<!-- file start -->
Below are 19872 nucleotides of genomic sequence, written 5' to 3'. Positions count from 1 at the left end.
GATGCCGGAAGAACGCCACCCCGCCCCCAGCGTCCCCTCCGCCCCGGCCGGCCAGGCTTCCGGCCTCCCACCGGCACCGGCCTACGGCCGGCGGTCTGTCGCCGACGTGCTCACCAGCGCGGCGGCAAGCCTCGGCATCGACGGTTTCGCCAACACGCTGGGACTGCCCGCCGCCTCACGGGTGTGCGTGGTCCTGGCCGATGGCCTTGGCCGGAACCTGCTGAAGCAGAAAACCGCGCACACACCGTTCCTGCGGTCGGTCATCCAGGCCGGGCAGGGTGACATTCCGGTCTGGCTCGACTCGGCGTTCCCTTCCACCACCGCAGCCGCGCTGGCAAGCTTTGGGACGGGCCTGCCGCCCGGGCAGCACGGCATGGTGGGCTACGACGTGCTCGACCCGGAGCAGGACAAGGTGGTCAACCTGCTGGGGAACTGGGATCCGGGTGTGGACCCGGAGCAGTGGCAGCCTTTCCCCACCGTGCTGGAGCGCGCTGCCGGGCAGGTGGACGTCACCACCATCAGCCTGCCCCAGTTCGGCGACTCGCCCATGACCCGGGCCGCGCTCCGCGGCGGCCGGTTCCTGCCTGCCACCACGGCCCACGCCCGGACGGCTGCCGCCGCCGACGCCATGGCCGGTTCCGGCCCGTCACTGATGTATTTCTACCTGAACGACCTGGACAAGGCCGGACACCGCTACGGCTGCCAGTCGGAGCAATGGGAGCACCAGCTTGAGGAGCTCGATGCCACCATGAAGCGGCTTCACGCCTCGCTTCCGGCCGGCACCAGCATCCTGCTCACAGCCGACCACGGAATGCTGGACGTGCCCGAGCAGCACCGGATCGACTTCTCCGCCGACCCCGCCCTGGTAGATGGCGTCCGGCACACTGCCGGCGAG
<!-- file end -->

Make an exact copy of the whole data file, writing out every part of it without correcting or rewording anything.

Below are 19872 nucleotides of genomic sequence, written 5' to 3'. Positions count from 1 at the left end.
GATGCCGGAAGAACGCCACCCCGCCCCCAGCGTCCCCTCCGCCCCGGCCGGCCAGGCTTCCGGCCTCCCACCGGCACCGGCCTACGGCCGGCGGTCTGTCGCCGACGTGCTCACCAGCGCGGCGGCAAGCCTCGGCATCGACGGTTTCGCCAACACGCTGGGACTGCCCGCCGCCTCACGGGTGTGCGTGGTCCTGGCCGATGGCCTTGGCCGGAACCTGCTGAAGCAGAAAACCGCGCACACACCGTTCCTGCGGTCGGTCATCCAGGCCGGGCAGGGTGACATTCCGGTCTGGCTCGACTCGGCGTTCCCTTCCACCACCGCAGCCGCGCTGGCAAGCTTTGGGACGGGCCTGCCGCCCGGGCAGCACGGCATGGTGGGCTACGACGTGCTCGACCCGGAGCAGGACAAGGTGGTCAACCTGCTGGGGAACTGGGATCCGGGTGTGGACCCGGAGCAGTGGCAGCCTTTCCCCACCGTGCTGGAGCGCGCTGCCGGGCAGGTGGACGTCACCACCATCAGCCTGCCCCAGTTCGGCGACTCGCCCATGACCCGGGCCGCGCTCCGCGGCGGCCGGTTCCTGCCTGCCACCACGGCCCACGCCCGGACGGCTGCCGCCGCCGACGCCATGGCCGGTTCCGGCCCGTCACTGATGTATTTCTACCTGAACGACCTGGACAAGGCCGGACACCGCTACGGCTGCCAGTCGGAGCAATGGGAGCACCAGCTTGAGGAGCTCGATGCCACCATGAAGCGGCTTCACGCCTCGCTTCCGGCCGGCACCAGCATCCTGCTCACAGCCGACCACGGAATGCTGGACGTGCCCGAGCAGCACCGGATCGACTTCTCCGCCGACCCCGCCCTGGTAGATGGCGTCCGGCACACTGCCGGCGAG